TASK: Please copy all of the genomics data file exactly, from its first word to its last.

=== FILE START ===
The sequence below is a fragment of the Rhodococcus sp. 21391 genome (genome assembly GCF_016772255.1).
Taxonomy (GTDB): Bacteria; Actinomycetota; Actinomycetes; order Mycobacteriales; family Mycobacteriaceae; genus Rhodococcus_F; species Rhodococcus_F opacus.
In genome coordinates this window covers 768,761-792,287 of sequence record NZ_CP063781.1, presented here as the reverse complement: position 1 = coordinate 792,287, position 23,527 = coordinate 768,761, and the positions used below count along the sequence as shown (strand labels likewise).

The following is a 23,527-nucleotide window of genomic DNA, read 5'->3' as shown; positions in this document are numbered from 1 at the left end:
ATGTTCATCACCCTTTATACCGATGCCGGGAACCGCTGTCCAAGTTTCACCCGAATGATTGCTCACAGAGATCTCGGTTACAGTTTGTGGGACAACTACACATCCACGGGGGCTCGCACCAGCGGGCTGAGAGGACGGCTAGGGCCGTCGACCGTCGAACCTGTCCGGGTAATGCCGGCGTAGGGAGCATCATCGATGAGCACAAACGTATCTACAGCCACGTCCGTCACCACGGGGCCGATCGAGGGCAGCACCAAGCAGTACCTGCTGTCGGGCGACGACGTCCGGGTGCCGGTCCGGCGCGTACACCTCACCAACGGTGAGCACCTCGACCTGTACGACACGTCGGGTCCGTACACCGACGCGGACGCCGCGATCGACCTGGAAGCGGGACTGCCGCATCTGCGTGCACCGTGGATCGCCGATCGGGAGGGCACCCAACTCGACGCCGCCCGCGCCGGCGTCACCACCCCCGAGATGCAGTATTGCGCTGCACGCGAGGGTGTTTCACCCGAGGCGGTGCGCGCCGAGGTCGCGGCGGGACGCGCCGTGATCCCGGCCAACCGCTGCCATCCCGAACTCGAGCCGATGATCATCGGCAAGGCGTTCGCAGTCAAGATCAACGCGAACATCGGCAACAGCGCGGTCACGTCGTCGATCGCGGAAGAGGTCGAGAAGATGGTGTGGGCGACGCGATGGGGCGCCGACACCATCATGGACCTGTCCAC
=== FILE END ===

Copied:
The sequence below is a fragment of the Rhodococcus sp. 21391 genome (genome assembly GCF_016772255.1).
Taxonomy (GTDB): Bacteria; Actinomycetota; Actinomycetes; order Mycobacteriales; family Mycobacteriaceae; genus Rhodococcus_F; species Rhodococcus_F opacus.
In genome coordinates this window covers 768,761-792,287 of sequence record NZ_CP063781.1, presented here as the reverse complement: position 1 = coordinate 792,287, position 23,527 = coordinate 768,761, and the positions used below count along the sequence as shown (strand labels likewise).

The following is a 23,527-nucleotide window of genomic DNA, read 5'->3' as shown; positions in this document are numbered from 1 at the left end:
ATGTTCATCACCCTTTATACCGATGCCGGGAACCGCTGTCCAAGTTTCACCCGAATGATTGCTCACAGAGATCTCGGTTACAGTTTGTGGGACAACTACACATCCACGGGGGCTCGCACCAGCGGGCTGAGAGGACGGCTAGGGCCGTCGACCGTCGAACCTGTCCGGGTAATGCCGGCGTAGGGAGCATCATCGATGAGCACAAACGTATCTACAGCCACGTCCGTCACCACGGGGCCGATCGAGGGCAGCACCAAGCAGTACCTGCTGTCGGGCGACGACGTCCGGGTGCCGGTCCGGCGCGTACACCTCACCAACGGTGAGCACCTCGACCTGTACGACACGTCGGGTCCGTACACCGACGCGGACGCCGCGATCGACCTGGAAGCGGGACTGCCGCATCTGCGTGCACCGTGGATCGCCGATCGGGAGGGCACCCAACTCGACGCCGCCCGCGCCGGCGTCACCACCCCCGAGATGCAGTATTGCGCTGCACGCGAGGGTGTTTCACCCGAGGCGGTGCGCGCCGAGGTCGCGGCGGGACGCGCCGTGATCCCGGCCAACCGCTGCCATCCCGAACTCGAGCCGATGATCATCGGCAAGGCGTTCGCAGTCAAGATCAACGCGAACATCGGCAACAGCGCGGTCACGTCGTCGATCGCGGAAGAGGTCGAGAAGATGGTGTGGGCGACGCGATGGGGCGCCGACACCATCATGGACCTGTCCAC